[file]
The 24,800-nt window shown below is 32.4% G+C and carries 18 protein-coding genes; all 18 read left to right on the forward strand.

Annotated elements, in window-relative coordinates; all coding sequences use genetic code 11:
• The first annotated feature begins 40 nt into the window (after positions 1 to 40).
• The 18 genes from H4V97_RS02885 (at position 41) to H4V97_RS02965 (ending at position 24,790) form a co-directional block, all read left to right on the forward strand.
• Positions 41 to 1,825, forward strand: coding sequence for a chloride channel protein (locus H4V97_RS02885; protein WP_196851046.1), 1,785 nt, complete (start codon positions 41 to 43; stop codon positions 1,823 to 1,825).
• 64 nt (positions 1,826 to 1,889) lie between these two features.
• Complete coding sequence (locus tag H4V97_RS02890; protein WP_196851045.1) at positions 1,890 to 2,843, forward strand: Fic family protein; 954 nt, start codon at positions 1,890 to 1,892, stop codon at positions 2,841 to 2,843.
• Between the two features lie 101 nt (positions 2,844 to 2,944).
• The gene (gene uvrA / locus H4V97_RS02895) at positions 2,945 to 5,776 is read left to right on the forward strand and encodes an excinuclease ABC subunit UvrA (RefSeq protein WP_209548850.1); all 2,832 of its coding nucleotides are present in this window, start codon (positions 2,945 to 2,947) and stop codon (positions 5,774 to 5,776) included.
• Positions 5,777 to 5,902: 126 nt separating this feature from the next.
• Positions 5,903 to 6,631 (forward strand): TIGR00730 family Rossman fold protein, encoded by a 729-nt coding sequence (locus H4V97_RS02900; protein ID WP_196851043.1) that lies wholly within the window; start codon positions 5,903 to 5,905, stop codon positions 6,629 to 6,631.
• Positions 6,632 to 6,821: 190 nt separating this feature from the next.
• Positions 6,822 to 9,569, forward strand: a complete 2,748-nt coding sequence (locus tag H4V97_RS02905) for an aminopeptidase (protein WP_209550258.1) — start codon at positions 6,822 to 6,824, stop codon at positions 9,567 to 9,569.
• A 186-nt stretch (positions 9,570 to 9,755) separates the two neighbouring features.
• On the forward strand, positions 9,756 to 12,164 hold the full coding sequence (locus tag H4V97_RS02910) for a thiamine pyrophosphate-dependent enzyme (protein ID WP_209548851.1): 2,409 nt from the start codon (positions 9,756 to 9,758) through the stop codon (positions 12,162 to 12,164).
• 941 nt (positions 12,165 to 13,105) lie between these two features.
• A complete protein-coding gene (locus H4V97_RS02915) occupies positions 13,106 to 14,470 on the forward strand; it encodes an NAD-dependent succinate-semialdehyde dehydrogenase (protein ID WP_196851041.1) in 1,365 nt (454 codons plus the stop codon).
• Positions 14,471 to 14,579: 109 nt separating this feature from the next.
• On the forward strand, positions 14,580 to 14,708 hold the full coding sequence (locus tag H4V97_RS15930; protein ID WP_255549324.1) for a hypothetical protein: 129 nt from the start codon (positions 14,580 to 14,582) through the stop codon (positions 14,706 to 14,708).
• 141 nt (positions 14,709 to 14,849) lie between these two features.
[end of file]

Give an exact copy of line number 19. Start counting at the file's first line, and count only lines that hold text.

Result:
• On the forward strand, positions 14,580 to 14,708 hold the full coding sequence (locus tag H4V97_RS15930; protein ID WP_255549324.1) for a hypothetical protein: 129 nt from the start codon (positions 14,580 to 14,582) through the stop codon (positions 14,706 to 14,708).